The Importance of Being a Mentor
Among the many roles Camille Oosterman takes on at Project Adventure, one of them is a mentor. Even though she may not always feel like she has an impact on the lives of students she only spends six hours a day with, she does. As a co-worker, it's hard not to have her energy, enthusiasm, and kindness rub off on you. Here's her story. In my mind, there’s a big difference between being a mentor and being a role-model, but both are equally important for students who are still figuring out their role in society. Being a role-model takes some, but minimal, effort. It involves being present and a force for good that others can easily see. Being a mentor is significantly more challenging. There’s a delicate balance between offering support versus influencing choice. Two years ago, I worked with a school from Salem, MA for a single six-hour day. I had no idea that I would make a deeper connection with one of those students. Her name is Anna, and she is amazing. When Anna first joined the Leaders In Training (LIT) program, a summer program at Project Adventure for high school students who then become role models to younger campers, she was very quiet and seemingly introspective. I quickly came to discover that a lot of this was attributed to shyness, and as she assessed her surroundings and the group she was a part of, she began to open up and reveal this insightful and funny young woman. It was wonderful to get to know her during this time and understand the sort of information she needed to explore future leadership roles. Anna evolved into the person I now know during the week with the campers. She has an instinct for facilitation that simply cannot be taught, so when she asked me about the YCP internship, I gave her as much information as possible. I knew what a valuable experience the internship had been for me, and I wanted to provide Anna with that opportunity and more. It is difficult for me to try to take any credit for Anna’s success. I truly believe that her own drive and nature allowed her to choose these experiences and grow as an empathetic individual. However, I have been there through every step of her process. When she asked for my opinion, I have given it willingly and as a mentor, I aimed to offer as much information as possible without swaying her in any particular direction. I know that Anna will make whatever choice is best for her and that she knows I am always ready to offer guidance and support. Choose to be that person who does the right thing, who says the kind word, who changes the course of one person's day. If you put forth the effort once, you'll make a bigger difference in the world around you than you thought you would.
"Cross The Line"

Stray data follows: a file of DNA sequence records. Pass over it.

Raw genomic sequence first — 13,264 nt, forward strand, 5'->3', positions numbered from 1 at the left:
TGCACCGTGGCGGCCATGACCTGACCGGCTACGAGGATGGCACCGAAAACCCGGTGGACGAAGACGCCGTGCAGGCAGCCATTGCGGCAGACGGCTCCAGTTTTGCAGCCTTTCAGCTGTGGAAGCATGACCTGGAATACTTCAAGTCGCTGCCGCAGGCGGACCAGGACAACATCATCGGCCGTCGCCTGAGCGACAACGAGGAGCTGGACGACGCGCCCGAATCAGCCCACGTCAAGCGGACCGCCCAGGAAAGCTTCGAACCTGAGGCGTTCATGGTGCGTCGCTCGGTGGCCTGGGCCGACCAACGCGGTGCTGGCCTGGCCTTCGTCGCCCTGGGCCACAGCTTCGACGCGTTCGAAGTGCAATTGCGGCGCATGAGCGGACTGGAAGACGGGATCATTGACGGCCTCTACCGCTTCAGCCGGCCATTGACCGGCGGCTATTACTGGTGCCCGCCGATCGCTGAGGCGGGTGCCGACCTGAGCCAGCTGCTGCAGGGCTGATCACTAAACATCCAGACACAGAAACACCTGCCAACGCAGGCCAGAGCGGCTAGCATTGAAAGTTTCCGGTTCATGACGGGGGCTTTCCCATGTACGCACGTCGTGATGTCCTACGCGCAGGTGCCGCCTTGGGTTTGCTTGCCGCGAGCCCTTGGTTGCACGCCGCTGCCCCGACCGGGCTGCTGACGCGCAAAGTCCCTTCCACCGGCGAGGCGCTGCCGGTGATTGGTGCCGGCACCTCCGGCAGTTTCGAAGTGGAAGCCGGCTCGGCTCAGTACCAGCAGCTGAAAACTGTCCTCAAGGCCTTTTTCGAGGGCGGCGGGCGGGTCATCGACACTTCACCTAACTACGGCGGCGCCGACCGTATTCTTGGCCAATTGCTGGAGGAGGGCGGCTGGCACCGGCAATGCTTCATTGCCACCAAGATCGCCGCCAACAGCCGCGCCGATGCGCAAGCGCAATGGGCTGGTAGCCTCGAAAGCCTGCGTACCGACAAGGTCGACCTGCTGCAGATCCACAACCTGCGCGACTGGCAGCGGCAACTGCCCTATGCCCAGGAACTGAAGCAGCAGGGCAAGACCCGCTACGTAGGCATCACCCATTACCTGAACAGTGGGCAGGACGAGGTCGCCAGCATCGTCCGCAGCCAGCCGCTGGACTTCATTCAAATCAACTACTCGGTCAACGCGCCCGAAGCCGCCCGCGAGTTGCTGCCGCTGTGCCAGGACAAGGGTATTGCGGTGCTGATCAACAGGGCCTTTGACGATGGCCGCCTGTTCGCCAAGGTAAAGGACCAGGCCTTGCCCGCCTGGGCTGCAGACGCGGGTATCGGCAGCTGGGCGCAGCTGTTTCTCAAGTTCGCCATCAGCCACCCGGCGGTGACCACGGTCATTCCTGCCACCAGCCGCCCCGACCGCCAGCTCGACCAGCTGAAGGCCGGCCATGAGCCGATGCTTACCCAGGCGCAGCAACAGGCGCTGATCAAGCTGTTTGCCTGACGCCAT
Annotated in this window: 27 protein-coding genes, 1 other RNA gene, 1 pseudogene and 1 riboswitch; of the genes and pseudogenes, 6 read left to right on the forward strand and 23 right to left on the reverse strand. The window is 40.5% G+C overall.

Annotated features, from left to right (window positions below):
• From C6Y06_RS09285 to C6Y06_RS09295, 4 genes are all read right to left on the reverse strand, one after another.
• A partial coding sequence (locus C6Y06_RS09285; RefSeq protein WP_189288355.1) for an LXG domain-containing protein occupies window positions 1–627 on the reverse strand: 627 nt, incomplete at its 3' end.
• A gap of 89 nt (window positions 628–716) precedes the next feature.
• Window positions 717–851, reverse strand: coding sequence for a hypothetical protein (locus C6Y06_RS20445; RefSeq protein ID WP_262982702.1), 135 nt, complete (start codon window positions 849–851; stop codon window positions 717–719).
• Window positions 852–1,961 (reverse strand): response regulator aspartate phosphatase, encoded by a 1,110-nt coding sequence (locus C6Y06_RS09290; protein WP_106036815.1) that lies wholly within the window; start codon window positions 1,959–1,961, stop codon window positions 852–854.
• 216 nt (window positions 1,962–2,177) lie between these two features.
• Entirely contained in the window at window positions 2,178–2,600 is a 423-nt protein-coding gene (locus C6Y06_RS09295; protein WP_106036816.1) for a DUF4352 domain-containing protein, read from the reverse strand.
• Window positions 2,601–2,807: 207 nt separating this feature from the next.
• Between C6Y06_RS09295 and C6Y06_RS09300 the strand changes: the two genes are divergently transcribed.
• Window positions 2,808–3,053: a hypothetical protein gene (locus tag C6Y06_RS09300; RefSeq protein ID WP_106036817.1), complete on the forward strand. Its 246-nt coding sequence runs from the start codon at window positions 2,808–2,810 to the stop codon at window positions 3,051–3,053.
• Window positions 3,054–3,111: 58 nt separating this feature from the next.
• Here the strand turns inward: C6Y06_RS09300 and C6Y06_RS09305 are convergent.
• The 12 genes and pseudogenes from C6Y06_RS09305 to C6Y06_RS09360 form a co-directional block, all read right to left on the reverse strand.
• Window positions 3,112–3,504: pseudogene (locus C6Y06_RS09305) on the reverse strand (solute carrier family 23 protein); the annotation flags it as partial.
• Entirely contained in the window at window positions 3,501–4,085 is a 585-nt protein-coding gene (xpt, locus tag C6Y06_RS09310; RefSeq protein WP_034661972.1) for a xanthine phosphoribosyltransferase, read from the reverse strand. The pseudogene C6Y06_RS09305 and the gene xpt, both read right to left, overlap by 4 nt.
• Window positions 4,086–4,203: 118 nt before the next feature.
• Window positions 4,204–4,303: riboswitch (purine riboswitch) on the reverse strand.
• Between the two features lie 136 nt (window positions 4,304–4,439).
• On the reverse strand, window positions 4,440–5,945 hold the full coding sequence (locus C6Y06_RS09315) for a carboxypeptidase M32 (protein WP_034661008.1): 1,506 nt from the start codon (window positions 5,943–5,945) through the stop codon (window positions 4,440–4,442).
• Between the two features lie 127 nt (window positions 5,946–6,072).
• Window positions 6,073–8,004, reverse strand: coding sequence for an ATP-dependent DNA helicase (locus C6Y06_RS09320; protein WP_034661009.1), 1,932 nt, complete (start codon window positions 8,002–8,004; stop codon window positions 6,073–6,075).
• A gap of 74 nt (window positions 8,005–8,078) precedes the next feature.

Here are six effective teaching strategies that can be applied all while energizing and exploring content within your health or SEL curriculum:Get up and move!Play with a purposeFoster creativity and individual agencyUse metaphoric structuresEmbed reflectionRelieve stress Activity: ‘Cross the Line’ – There is a lot to like about this classroom friendly, low prop, and progressively challenging group activity. The structure can be adapted to a wide variety of content themes while consistently addressing important social and emotional learning skills such as appreciation for differences, self-expression, creativity, collaboration, and reflection. It also serves as a problem-solver and de-inhibitizer. Learning Objective: Recognize various learning styles and modes of expression; Apply strategies for appreciating differences and maintaining positive interpersonal relationships in and beyond the classroom; Initiate exploration of any content theme (health, SEL - even academic or sports) Metaphoric structure: This activity involves crossing, a structure by which the group starts at one point and crosses over to another as their destination. Along the way, they have an experience or mini-expedition. One that is transformative such that upon arrival they are no longer the same as when they started. In this activity, there are multiple crossings. Time: 20 minutesProps: 2 15-20 foot ropes or 4 cones/spot markersSet Up:Clear an open space in your classroom. Place one section of rope on the floor in a straight line leaving enough space for the entire class to cluster behind it.Place a second rope 10-30 feet away depending on available space – and again with sufficient room for students to gather behind. Cones, tape, or chalk can also be used. The basic shape is a rectangle.Framing: “Each of us has a preferred learning style or way we like to learn. It is important that we understand not only how we as individuals like to learn, but how our classmates like to learn so we can better support and encourage one another” (alternate are provided below under the ‘Variations’ heading) Procedures:Ask students to stand behind one of the lines.Ask students to identify some ways that people like to learn. If necessary prompt them with examples. Say, “For example by reading, by touching, by talking with others, by taking time to reflect.” Be sure to dramatize the types of learning mentioned as you describe them. A dramatization of reading might be looking at a pretend book held in one hand while flipping pages with the other.The space between the lines represents the classroom on any given day and everyone will have the opportunity to move through this space in a variety of ways.The first crossing represents how students learn. Ask them to cross over the open space (from one line to the other) individually when ready. Cross in a way that represents how you like to learn. More than one person may cross at a time as long as people are individually expressing how they learn best.Remind them to attend to your own movement but also notice what others are doing. For example, you might think, “OK we have readers, wanderers, people going backward...”Once all are across the line, ask what styles they observed.Next, ask students to find a partner or form a trio and to cross in a way that represents how they might help each other learn. They should agree on one manner and synchronize within the pair/trio as they cross. Again first ask for ideas from the group if they need promoting. Some examples are pretending to have a discussion or take notes to share with others. If they move quickly to partner and begin to brainstorm prompting them with ideas may not be needed.After this crossing ask a few pairs/trios to explain (perhaps while demonstrating their movement) how they supported each other.For the third crossing have students organize into 1- 3 (depends on class size) equal larger groups. Ask each group to demonstrate how they like to have fun in class and discuss. Reminder about classroom appropriate fun may be needed.Finally, ask that the whole class synchronize their crossing in a manner that represents their healthy learning community. After crossing ask students to form small groups, discuss what will be required for the class to live the healthy values expressed then report out (Familiarity with the Project Adventure Full Value Contract process will support deeper facilitation around this theme). Reflection:Debriefing occurs after each crossing so this is an ‘embedded’ and on-going approach to reflection on the lesson. That said here are some questions one may ask after the final round as a means to explore the broader experience and ‘Cross the Line’ structure:What did you notice about peoples’ readiness to act out the different assignments while crossing? What supported or stood in the way of uninhibited expression?How do you think the structure of moving from solo to small then larger groupings impacted engagement and learning?How were ideas for acting themes and movement while crossing generated, accepted or rejected?How are some of these influences on decisions about themes and acting similar to, or different from day-to-day peer influences around health-related activity?I witnessed a lot of imagination, creativity, and laughter. What value or role do these qualities have within a learning community? Variations: Develop crossing themes around other topics. Note that it is always important to assess your group to discern maturity and stage of group development since some classes may not be ready for exploring more mature topics in this manner. Given that disclaimer here are a few! Health professions (imagine the crossing of psychologists or brain surgeons); use of various substances; bullying and bully prevention scenarios; dating and sexuality (yikes!); healthy or unhealthy eating habits; sports or fitness training; outdoor sports; positive or negative peer pressure. Source: Adapted by Larry Childs from the Project Adventure health curriculum, Creating Healthy Habits by Katie Kilty, a former PA trainer and current Sports Science professor at Endicott College